New probes and optical spectroscopies for immune parasitological applications

Research output: Contribution to journalArticle

Abstract

The advent of monoclonal antibody technology in the 1970s heralded a massive expansion in immunological research and provided the tools linked to optical spectroscopies to rapidly and accurately diagnose disease, localize targets, phenotype cells, deplete cell populations, purify cell populations, and quantify physiological and immunological mediators. However, there is always a demand for the development of new ultra sensitive, ultra specific, and more flexible high throughput technologies. This requires either utilizing more refined and powerful probes than monoclonal antibodies to bind to targets, or using new more sensitive optical spectroscopies to localize and quantify readouts from the signals generated following binding, or a combination of both of these factors. Aptamers (= to fit), first described in 1990 (1,2) as a substitute for antibodies, may be the ideal tools to fulfil the first requirement. However, their use in immunoparasitological systems remains limited and awaits further exploitation.
LanguageEnglish
Pages236-237
Number of pages1
JournalParasite Immunology
Volume28
Issue number6
DOIs
Publication statusPublished - 2006

Fingerprint

Spectrum Analysis
Technology
Population
Monoclonal Antibodies
Phenotype
Antibodies

Keywords

  • optical spectroscopies
  • immune parasites
  • immunology
  • pharmacology

Cite this

@article{594d312e63994d8fa7bad61b60e302bb,
title = "New probes and optical spectroscopies for immune parasitological applications",
abstract = "The advent of monoclonal antibody technology in the 1970s heralded a massive expansion in immunological research and provided the tools linked to optical spectroscopies to rapidly and accurately diagnose disease, localize targets, phenotype cells, deplete cell populations, purify cell populations, and quantify physiological and immunological mediators. However, there is always a demand for the development of new ultra sensitive, ultra specific, and more flexible high throughput technologies. This requires either utilizing more refined and powerful probes than monoclonal antibodies to bind to targets, or using new more sensitive optical spectroscopies to localize and quantify readouts from the signals generated following binding, or a combination of both of these factors. Aptamers (= to fit), first described in 1990 (1,2) as a substitute for antibodies, may be the ideal tools to fulfil the first requirement. However, their use in immunoparasitological systems remains limited and awaits further exploitation.",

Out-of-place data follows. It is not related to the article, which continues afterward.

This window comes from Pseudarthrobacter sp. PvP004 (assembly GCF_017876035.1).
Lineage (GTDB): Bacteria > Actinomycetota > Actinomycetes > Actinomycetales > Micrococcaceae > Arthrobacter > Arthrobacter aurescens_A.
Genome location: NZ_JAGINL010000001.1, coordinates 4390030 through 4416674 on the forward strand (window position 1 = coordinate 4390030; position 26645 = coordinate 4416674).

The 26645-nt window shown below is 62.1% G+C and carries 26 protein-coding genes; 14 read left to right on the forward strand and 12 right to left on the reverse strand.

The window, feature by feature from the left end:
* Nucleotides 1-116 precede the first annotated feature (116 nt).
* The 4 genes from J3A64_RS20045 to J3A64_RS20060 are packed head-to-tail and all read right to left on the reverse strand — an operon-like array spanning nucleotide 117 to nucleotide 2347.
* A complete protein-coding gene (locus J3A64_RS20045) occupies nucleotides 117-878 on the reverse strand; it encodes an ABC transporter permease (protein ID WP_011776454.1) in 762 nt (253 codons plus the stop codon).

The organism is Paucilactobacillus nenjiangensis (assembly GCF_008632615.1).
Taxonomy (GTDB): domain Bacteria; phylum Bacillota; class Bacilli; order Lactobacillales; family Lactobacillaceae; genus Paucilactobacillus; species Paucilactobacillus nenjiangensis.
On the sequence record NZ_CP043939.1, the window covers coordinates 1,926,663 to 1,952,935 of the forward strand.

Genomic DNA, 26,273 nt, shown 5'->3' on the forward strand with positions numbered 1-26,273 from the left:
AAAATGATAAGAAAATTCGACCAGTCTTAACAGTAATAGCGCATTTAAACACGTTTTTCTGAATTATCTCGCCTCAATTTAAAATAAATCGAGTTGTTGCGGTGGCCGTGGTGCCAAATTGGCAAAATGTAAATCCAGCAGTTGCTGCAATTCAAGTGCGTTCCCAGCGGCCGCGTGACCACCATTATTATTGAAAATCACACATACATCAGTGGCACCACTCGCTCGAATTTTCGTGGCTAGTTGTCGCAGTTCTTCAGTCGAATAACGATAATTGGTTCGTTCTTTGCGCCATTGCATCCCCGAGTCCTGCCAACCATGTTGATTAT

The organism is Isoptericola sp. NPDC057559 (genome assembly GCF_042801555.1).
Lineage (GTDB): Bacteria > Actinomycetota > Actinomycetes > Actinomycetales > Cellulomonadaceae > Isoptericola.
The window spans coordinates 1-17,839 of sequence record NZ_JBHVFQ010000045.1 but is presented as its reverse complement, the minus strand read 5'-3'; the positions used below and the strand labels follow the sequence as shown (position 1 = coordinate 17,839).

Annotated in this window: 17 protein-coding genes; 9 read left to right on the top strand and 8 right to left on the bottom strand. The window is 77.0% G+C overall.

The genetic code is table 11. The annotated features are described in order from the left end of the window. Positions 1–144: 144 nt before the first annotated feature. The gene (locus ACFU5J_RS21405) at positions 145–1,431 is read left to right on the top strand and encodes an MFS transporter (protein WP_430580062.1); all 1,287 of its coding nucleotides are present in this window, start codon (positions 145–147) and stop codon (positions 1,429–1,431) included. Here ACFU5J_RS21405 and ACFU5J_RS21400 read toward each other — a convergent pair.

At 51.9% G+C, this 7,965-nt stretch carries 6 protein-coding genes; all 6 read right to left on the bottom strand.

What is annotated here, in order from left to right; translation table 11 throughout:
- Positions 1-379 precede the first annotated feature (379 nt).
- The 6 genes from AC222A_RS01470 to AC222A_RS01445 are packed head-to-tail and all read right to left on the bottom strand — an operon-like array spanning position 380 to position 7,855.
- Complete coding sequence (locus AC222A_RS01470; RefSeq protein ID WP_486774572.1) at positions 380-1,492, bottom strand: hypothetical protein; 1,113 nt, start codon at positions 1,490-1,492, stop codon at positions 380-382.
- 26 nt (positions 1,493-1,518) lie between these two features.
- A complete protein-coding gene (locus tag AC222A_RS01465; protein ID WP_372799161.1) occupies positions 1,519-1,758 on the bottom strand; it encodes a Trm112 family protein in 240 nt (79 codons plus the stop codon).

keywords = "optical spectroscopies, immune parasites, immunology, pharmacology",
author = "J. Alexander and D. Graham",
year = "2006",
doi = "10.1111/j.1365-3024.2006.00841.x",
language = "English",
volume = "28",
pages = "236--237",
journal = "Parasite Immunology",
issn = "0141-9838",
number = "6",

}

New probes and optical spectroscopies for immune parasitological applications. / Alexander, J.; Graham, D.

In: Parasite Immunology, Vol. 28, No. 6, 2006, p. 236-237.

Research output: Contribution to journalArticle

TY - JOUR

T1 - New probes and optical spectroscopies for immune parasitological applications

AU - Alexander, J.

AU - Graham, D.

PY - 2006

Y1 - 2006

N2 - The advent of monoclonal antibody technology in the 1970s heralded a massive expansion in immunological research and provided the tools linked to optical spectroscopies to rapidly and accurately diagnose disease, localize targets, phenotype cells, deplete cell populations, purify cell populations, and quantify physiological and immunological mediators. However, there is always a demand for the development of new ultra sensitive, ultra specific, and more flexible high throughput technologies. This requires either utilizing more refined and powerful probes than monoclonal antibodies to bind to targets, or using new more sensitive optical spectroscopies to localize and quantify readouts from the signals generated following binding, or a combination of both of these factors. Aptamers (= to fit), first described in 1990 (1,2) as a substitute for antibodies, may be the ideal tools to fulfil the first requirement. However, their use in immunoparasitological systems remains limited and awaits further exploitation.

AB - The advent of monoclonal antibody technology in the 1970s heralded a massive expansion in immunological research and provided the tools linked to optical spectroscopies to rapidly and accurately diagnose disease, localize targets, phenotype cells, deplete cell populations, purify cell populations, and quantify physiological and immunological mediators. However, there is always a demand for the development of new ultra sensitive, ultra specific, and more flexible high throughput technologies. This requires either utilizing more refined and powerful probes than monoclonal antibodies to bind to targets, or using new more sensitive optical spectroscopies to localize and quantify readouts from the signals generated following binding, or a combination of both of these factors. Aptamers (= to fit), first described in 1990 (1,2) as a substitute for antibodies, may be the ideal tools to fulfil the first requirement. However, their use in immunoparasitological systems remains limited and awaits further exploitation.

KW - optical spectroscopies

KW - immune parasites

KW - immunology

KW - pharmacology

UR - http://dx.doi.org/10.1111/j.1365-3024.2006.00841.x

U2 - 10.1111/j.1365-3024.2006.00841.x

DO - 10.1111/j.1365-3024.2006.00841.x

M3 - Article

VL - 28

SP - 236

EP - 237

JO - Parasite Immunology

T2 - Parasite Immunology

JF - Parasite Immunology

SN - 0141-9838

IS - 6

ER -